-- which was not much, as both Indian Cavalry units, which needed to roll a 5 or 6 in order to NOT close into combat, did just that (again, very much as both units had done in the actual battle, where they failed to close into combat with the enemy when ordered to do so in an effort to stave off the threat to left flank of the British fighting line). So both units of Indian Cavalry turned around, fell back shaken and started to race for the Ravine, taking Brigadier Nutthall, the British cavalry commander, with them...

But such was not the case at the center nullah, where both Ghazi units, desperate for the chance to kill, cripple and maim for Allah and Ayub Khan, CLOSED INTO COMBAT. Luckily, the 1st Bombay Grenadiers showed themselves to be made of sterner stuff than their horse-riding brethren and rolled to STAND AND FIGHT against both charges.

-- The Grenadiers had a +2 for defending in square formation;

-- The Ghazis had a +1 for attacking from higher elevation (for the first round of figure-to-figure combat only);

...taken together this left a cumulative +1 for the British;

-- The Ghazis also WOULD WIN ALL TIES as their CHARGE BONUS;

...also, in accordance with our tradtional "Ghazi Rule" the Ghazis, if they lost a combat on a roll of "2" which left them wounded, would ROLL AGAIN: odd number and they would indeed fall wounded, EVEN NUMBER and they would take the wound in stride and FIGHT ON...

There were about 14 Grenadiers with one LEADER (their Subadar) Vs. 30-odd Ghazis with 3 leaders, including their HIGH COMMAND MULLAH, who lined up to strike the very first blow against the accursed Hindu idolators...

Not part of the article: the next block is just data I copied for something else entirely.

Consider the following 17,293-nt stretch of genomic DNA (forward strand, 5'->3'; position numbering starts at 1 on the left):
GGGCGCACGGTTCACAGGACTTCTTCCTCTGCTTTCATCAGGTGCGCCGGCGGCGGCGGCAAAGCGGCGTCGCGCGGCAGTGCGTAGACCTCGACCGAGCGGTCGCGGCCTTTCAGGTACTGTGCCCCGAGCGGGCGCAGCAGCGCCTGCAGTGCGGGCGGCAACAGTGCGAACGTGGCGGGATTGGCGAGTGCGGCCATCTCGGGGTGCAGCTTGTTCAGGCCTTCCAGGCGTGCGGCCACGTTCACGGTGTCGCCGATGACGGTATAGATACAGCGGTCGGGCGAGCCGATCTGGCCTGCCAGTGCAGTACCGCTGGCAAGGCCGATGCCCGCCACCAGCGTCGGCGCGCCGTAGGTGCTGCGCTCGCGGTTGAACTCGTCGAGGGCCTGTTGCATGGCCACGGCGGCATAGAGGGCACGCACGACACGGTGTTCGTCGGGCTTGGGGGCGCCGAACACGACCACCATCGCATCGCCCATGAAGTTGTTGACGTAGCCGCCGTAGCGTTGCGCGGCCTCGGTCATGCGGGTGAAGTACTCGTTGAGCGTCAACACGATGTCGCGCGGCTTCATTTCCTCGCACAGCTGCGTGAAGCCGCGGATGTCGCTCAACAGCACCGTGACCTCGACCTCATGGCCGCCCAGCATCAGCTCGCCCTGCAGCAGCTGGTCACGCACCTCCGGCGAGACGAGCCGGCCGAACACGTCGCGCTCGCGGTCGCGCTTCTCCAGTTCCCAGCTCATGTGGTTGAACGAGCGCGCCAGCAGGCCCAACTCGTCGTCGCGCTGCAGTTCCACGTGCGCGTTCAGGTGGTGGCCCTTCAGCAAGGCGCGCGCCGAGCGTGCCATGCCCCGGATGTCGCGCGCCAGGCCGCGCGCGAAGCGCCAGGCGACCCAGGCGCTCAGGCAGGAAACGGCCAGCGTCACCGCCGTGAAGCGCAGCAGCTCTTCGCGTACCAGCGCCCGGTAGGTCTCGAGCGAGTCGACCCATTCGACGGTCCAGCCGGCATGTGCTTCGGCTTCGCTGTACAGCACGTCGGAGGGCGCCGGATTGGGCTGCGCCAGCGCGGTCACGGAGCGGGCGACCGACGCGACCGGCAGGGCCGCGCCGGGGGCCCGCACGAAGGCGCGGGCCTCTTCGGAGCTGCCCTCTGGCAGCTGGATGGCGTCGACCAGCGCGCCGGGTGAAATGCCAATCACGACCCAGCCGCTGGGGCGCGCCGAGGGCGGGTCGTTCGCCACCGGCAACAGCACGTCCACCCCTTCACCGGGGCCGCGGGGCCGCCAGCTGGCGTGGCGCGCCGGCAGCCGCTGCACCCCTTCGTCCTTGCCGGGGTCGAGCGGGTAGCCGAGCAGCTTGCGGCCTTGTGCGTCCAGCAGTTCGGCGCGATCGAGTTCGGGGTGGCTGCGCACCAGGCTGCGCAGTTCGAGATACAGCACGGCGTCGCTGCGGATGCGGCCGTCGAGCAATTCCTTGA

The British rolled a 6 -- +1 = 7. The Ghazi Mullah rolled... 1. THE FIRST HAND-TO-HAND COMBAT OF THE DAY RESULTED IN THE GHAZI MULLAH BEING KILLED!

A cheer went up from the thin ranks of the Bombay Grenadiers, it sounded something like this: "DIE GHAZI MULLAH!!!"

For a moment the British caught a glimpse of a glorious turn of events, despite the overwhelming odds, perhaps the strength of their square would cut through the attacking Ghazis like a futuristic Maxim gun and leave the Afghan attack blunted in the center, at least for another couple of turns, while the Grenadiers, after finishing up the rest of the Ghazis, could follow the rest of the Brigade across the Ravine and into the villages, which they could occupy in strength and use as cover against the accursed long range artillery of the Afghans...